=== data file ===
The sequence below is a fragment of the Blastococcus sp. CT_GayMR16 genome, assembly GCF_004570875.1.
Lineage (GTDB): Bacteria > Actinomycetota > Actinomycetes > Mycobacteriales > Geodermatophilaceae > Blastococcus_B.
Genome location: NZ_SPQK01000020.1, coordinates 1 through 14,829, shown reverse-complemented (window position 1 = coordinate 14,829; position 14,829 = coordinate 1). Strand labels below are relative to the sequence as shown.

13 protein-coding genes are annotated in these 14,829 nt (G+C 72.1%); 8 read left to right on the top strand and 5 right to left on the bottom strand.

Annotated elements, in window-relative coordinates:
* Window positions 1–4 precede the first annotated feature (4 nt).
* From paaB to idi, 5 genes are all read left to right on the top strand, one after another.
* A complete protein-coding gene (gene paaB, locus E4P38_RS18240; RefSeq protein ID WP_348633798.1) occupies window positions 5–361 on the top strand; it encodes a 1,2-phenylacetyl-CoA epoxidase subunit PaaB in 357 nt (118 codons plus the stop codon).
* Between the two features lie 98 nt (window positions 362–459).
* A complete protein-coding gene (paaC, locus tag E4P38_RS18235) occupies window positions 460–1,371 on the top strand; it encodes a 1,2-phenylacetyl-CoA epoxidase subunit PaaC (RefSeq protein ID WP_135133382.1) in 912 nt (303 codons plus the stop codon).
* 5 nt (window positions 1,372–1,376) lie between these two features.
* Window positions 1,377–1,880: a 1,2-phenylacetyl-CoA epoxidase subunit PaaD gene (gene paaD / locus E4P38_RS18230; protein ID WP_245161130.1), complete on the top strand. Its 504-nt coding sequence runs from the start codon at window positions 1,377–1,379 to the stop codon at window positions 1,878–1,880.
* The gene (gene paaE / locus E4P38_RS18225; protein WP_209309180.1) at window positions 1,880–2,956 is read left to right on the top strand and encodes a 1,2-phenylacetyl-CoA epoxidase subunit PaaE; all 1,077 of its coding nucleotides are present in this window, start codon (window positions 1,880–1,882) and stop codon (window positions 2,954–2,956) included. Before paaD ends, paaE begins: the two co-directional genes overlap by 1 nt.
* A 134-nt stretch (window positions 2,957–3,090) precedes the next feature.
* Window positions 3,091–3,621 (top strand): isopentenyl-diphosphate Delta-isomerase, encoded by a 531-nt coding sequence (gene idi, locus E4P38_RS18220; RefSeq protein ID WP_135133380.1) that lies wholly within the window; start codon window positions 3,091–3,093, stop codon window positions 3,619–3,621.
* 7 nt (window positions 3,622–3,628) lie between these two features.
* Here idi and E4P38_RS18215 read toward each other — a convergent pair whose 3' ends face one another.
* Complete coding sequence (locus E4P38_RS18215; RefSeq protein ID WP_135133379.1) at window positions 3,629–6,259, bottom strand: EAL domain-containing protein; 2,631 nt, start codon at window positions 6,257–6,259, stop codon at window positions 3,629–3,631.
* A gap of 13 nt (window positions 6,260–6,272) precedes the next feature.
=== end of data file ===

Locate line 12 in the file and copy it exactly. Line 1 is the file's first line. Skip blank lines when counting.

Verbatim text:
* Window positions 1,377–1,880: a 1,2-phenylacetyl-CoA epoxidase subunit PaaD gene (gene paaD / locus E4P38_RS18230; protein ID WP_245161130.1), complete on the top strand. Its 504-nt coding sequence runs from the start codon at window positions 1,377–1,379 to the stop codon at window positions 1,878–1,880.